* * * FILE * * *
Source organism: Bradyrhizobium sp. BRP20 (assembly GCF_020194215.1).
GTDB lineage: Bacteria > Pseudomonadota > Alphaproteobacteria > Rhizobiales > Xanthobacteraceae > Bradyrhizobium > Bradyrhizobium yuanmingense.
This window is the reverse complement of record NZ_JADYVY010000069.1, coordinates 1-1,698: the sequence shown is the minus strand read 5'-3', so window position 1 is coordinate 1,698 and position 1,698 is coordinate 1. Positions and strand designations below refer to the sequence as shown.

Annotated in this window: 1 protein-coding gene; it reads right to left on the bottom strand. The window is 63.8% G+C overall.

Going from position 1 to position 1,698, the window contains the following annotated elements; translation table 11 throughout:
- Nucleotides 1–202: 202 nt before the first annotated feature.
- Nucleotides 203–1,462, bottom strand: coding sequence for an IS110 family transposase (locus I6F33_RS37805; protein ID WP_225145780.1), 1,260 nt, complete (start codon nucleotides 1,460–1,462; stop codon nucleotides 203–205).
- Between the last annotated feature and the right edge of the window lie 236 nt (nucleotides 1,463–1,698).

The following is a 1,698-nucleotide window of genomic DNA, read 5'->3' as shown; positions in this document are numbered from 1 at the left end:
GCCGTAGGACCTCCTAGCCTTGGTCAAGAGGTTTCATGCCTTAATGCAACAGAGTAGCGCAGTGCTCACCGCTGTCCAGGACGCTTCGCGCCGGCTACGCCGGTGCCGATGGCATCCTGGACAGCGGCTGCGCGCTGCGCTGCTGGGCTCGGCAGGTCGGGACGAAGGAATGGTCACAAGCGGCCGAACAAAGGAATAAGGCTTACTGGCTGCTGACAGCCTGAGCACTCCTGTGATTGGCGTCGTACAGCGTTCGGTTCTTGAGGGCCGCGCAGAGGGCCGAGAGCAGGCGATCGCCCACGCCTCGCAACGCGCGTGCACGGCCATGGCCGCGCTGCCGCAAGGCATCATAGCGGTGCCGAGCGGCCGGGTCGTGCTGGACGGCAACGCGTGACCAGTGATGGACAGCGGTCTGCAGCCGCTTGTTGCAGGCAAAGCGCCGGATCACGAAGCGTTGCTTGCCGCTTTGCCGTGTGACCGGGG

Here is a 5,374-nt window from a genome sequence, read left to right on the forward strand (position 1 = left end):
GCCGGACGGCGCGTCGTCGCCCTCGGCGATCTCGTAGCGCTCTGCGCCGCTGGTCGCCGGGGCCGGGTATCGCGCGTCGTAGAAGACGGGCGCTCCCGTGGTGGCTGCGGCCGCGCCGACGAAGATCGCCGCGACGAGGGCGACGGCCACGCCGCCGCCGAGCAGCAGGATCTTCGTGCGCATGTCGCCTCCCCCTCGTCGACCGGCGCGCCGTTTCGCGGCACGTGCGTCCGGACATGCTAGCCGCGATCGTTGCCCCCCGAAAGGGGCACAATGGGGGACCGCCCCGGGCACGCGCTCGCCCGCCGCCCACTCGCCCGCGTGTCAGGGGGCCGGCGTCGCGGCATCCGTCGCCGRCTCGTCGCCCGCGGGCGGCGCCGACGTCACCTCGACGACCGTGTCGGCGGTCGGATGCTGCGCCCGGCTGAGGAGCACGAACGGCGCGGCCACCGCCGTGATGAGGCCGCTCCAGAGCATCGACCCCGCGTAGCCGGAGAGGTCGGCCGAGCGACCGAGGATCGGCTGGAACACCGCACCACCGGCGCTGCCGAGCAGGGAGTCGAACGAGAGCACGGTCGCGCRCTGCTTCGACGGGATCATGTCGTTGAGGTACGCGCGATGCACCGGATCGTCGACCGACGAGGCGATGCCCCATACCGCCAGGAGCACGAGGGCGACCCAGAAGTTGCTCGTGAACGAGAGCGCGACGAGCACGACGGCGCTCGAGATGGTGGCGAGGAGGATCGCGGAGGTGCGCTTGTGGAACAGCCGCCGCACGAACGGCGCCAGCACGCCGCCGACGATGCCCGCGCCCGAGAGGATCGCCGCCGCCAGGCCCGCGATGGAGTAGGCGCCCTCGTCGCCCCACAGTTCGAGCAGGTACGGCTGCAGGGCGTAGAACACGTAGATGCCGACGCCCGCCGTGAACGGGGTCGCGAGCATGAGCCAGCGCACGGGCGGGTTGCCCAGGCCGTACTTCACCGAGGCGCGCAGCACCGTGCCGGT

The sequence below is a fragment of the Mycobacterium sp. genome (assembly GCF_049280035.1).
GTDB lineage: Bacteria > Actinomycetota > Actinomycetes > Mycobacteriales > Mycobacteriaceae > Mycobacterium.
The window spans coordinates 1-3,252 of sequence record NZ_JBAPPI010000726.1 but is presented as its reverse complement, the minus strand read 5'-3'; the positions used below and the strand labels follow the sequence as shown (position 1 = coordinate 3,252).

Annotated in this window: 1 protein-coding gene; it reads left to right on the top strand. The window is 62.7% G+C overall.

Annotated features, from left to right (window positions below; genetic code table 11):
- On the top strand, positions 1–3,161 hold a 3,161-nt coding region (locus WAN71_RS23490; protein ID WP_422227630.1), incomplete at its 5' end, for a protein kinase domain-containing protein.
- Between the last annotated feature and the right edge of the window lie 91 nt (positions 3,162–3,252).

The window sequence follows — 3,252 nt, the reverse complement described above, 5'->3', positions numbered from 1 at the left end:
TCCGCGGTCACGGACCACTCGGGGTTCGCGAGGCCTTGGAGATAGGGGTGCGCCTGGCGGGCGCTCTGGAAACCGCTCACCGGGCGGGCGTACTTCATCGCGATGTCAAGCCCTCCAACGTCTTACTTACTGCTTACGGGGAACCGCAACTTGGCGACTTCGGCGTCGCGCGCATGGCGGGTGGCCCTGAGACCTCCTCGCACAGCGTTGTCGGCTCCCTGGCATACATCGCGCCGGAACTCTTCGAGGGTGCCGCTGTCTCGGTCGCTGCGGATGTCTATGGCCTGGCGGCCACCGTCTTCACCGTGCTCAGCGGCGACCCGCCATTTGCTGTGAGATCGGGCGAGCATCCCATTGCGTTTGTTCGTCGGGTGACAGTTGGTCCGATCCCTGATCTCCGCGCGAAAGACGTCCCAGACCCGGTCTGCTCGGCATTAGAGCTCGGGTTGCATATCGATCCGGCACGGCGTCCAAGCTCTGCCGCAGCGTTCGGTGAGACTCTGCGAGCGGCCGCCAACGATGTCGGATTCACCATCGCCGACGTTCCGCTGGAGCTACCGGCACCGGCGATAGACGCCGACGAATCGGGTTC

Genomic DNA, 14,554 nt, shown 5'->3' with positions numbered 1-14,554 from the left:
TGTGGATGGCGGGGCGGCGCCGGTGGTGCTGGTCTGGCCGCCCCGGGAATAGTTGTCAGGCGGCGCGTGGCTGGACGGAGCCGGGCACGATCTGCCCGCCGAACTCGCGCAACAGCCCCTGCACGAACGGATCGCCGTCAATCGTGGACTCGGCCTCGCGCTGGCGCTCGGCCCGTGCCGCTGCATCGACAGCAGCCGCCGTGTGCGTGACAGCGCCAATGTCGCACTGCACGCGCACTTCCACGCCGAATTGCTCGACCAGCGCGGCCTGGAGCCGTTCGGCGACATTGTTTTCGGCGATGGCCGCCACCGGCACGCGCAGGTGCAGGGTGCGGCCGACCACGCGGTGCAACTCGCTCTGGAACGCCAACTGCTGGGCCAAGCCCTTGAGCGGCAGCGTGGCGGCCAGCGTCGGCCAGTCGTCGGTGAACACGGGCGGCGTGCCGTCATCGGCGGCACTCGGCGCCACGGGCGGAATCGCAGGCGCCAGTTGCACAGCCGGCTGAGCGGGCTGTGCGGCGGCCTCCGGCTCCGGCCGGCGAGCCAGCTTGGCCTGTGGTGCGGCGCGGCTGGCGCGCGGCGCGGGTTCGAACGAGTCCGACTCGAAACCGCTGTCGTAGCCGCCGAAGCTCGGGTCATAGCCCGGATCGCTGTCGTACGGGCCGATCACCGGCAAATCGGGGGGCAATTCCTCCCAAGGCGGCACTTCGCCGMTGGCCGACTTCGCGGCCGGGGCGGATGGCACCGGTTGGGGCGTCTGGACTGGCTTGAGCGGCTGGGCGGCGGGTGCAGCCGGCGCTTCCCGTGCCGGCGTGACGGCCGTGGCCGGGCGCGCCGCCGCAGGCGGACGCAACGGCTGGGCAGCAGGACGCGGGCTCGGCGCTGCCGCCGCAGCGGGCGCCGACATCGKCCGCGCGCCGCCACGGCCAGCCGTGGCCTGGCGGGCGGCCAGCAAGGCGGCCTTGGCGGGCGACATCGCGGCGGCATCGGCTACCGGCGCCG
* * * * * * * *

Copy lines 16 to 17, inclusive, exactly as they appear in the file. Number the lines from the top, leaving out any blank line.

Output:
Annotated in this window: 1 protein-coding gene; it reads left to right on the top strand. The window is 62.7% G+C overall.

Annotated features, from left to right (window positions below; genetic code table 11):